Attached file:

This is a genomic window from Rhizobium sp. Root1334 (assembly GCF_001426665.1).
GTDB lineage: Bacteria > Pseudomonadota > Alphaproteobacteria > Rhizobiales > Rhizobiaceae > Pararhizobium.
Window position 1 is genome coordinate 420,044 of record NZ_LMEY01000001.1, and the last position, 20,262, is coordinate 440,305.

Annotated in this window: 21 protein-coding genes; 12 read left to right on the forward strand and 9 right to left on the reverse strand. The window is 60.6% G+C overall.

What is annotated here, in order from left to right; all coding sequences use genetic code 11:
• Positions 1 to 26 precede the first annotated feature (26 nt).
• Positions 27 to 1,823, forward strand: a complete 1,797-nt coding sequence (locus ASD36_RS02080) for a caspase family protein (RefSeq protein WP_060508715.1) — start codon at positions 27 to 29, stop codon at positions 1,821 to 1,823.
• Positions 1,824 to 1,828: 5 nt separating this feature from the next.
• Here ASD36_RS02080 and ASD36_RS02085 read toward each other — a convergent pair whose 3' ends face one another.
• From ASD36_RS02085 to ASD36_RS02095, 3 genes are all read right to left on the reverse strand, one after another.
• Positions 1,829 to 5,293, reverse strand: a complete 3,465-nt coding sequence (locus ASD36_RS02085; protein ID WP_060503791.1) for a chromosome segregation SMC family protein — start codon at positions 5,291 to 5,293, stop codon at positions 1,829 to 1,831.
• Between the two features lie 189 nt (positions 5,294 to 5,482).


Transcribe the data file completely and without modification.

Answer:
This is a genomic window from Rhizobium sp. Root1334 (assembly GCF_001426665.1).
GTDB lineage: Bacteria > Pseudomonadota > Alphaproteobacteria > Rhizobiales > Rhizobiaceae > Pararhizobium.
Window position 1 is genome coordinate 420,044 of record NZ_LMEY01000001.1, and the last position, 20,262, is coordinate 440,305.

Annotated in this window: 21 protein-coding genes; 12 read left to right on the forward strand and 9 right to left on the reverse strand. The window is 60.6% G+C overall.

What is annotated here, in order from left to right; all coding sequences use genetic code 11:
• Positions 1 to 26 precede the first annotated feature (26 nt).
• Positions 27 to 1,823, forward strand: a complete 1,797-nt coding sequence (locus ASD36_RS02080) for a caspase family protein (RefSeq protein WP_060508715.1) — start codon at positions 27 to 29, stop codon at positions 1,821 to 1,823.
• Positions 1,824 to 1,828: 5 nt separating this feature from the next.
• Here ASD36_RS02080 and ASD36_RS02085 read toward each other — a convergent pair whose 3' ends face one another.
• From ASD36_RS02085 to ASD36_RS02095, 3 genes are all read right to left on the reverse strand, one after another.
• Positions 1,829 to 5,293, reverse strand: a complete 3,465-nt coding sequence (locus ASD36_RS02085; protein ID WP_060503791.1) for a chromosome segregation SMC family protein — start codon at positions 5,291 to 5,293, stop codon at positions 1,829 to 1,831.
• Between the two features lie 189 nt (positions 5,294 to 5,482).